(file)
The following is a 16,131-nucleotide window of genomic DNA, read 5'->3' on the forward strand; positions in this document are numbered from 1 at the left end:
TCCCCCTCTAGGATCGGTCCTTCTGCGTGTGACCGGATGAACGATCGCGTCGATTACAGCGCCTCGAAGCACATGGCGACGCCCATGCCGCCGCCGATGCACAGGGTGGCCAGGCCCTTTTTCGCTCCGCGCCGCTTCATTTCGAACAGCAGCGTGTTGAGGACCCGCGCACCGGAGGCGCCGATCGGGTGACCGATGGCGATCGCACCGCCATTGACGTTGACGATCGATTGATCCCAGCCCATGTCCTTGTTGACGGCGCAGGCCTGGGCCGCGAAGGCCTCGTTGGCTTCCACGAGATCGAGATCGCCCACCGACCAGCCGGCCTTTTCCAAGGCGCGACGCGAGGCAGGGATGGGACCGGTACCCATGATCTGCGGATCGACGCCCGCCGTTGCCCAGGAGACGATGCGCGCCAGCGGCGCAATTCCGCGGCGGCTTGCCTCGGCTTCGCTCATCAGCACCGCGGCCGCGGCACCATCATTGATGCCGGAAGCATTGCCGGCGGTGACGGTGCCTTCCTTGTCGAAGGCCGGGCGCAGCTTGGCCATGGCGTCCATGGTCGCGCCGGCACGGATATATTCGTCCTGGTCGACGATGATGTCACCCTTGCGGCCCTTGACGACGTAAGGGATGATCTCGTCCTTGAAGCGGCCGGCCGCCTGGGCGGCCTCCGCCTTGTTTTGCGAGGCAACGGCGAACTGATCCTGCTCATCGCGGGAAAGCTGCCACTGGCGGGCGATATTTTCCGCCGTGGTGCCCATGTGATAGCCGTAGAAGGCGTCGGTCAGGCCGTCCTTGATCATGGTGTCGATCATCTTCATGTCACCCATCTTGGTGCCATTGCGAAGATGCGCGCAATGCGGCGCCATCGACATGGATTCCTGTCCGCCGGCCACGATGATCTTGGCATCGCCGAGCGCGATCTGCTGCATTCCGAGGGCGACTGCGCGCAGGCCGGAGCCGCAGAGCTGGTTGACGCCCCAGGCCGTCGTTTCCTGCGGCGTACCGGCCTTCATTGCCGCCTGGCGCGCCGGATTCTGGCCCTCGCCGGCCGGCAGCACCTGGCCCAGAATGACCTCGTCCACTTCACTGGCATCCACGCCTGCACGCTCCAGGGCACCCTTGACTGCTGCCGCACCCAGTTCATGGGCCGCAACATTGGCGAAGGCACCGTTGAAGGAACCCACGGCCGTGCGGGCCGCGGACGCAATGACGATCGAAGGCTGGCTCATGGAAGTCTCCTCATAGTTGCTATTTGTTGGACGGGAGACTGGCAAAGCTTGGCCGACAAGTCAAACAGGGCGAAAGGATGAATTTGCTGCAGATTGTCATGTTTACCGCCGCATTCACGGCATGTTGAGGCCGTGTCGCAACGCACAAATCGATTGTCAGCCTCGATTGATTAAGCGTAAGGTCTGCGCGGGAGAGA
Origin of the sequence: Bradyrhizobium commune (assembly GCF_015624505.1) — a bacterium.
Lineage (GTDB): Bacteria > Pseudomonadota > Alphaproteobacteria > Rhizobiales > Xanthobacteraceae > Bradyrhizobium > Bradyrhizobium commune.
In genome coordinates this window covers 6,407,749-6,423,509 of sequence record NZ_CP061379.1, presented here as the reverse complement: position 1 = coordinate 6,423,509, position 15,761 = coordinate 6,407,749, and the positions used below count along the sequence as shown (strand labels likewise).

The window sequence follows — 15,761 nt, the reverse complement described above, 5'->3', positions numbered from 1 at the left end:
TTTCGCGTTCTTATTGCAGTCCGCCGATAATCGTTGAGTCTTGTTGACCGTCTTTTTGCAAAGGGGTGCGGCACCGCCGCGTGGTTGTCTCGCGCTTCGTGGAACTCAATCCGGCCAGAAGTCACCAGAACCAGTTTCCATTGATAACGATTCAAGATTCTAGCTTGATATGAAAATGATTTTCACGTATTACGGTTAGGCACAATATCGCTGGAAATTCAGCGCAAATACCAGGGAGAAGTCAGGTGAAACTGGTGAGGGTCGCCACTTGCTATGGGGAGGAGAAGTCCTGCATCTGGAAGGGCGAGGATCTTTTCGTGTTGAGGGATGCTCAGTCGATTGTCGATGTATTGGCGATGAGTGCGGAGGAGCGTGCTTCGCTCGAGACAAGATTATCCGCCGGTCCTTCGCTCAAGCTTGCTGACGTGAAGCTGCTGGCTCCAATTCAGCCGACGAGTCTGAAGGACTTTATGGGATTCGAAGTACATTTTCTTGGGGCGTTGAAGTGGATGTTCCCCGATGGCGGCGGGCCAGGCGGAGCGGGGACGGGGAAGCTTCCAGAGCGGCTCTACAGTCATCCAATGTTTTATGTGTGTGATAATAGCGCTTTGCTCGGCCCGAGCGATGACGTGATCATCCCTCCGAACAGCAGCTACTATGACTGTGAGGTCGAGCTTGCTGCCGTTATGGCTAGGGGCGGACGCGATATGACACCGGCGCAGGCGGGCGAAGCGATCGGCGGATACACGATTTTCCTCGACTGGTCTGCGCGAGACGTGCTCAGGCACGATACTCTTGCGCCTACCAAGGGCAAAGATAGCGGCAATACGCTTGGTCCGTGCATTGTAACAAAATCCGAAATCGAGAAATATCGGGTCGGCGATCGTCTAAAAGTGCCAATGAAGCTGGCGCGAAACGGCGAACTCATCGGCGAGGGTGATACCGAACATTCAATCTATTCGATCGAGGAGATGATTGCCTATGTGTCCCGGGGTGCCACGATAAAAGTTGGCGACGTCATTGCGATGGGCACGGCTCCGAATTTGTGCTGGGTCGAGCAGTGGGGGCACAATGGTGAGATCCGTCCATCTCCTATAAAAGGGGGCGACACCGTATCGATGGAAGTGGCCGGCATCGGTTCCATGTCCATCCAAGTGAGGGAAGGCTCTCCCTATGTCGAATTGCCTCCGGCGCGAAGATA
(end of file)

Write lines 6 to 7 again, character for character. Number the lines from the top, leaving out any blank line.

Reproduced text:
The window sequence follows — 15,761 nt, the reverse complement described above, 5'->3', positions numbered from 1 at the left end:
TTTCGCGTTCTTATTGCAGTCCGCCGATAATCGTTGAGTCTTGTTGACCGTCTTTTTGCAAAGGGGTGCGGCACCGCCGCGTGGTTGTCTCGCGCTTCGTGGAACTCAATCCGGCCAGAAGTCACCAGAACCAGTTTCCATTGATAACGATTCAAGATTCTAGCTTGATATGAAAATGATTTTCACGTATTACGGTTAGGCACAATATCGCTGGAAATTCAGCGCAAATACCAGGGAGAAGTCAGGTGAAACTGGTGAGGGTCGCCACTTGCTATGGGGAGGAGAAGTCCTGCATCTGGAAGGGCGAGGATCTTTTCGTGTTGAGGGATGCTCAGTCGATTGTCGATGTATTGGCGATGAGTGCGGAGGAGCGTGCTTCGCTCGAGACAAGATTATCCGCCGGTCCTTCGCTCAAGCTTGCTGACGTGAAGCTGCTGGCTCCAATTCAGCCGACGAGTCTGAAGGACTTTATGGGATTCGAAGTACATTTTCTTGGGGCGTTGAAGTGGATGTTCCCCGATGGCGGCGGGCCAGGCGGAGCGGGGACGGGGAAGCTTCCAGAGCGGCTCTACAGTCATCCAATGTTTTATGTGTGTGATAATAGCGCTTTGCTCGGCCCGAGCGATGACGTGATCATCCCTCCGAACAGCAGCTACTATGACTGTGAGGTCGAGCTTGCTGCCGTTATGGCTAGGGGCGGACGCGATATGACACCGGCGCAGGCGGGCGAAGCGATCGGCGGATACACGATTTTCCTCGACTGGTCTGCGCGAGACGTGCTCAGGCACGATACTCTTGCGCCTACCAAGGGCAAAGATAGCGGCAATACGCTTGGTCCGTGCATTGTAACAAAATCCGAAATCGAGAAATATCGGGTCGGCGATCGTCTAAAAGTGCCAATGAAGCTGGCGCGAAACGGCGAACTCATCGGCGAGGGTGATACCGAACATTCAATCTATTCGATCGAGGAGATGATTGCCTATGTGTCCCGGGGTGCCACGATAAAAGTTGGCGACGTCATTGCGATGGGCACGGCTCCGAATTTGTGCTGGGTCGAGCAGTGGGGGCACAATGGTGAGATCCGTCCATCTCCTATAAAAGGGGGCGACACCGTATCGATGGAAGTGGCCGGCATCGGTTCCATGTCCATCCAAGTGAGGGAAGGCTCTCCCTATGTCGAATTGCCTCCGGCGCGAAGATA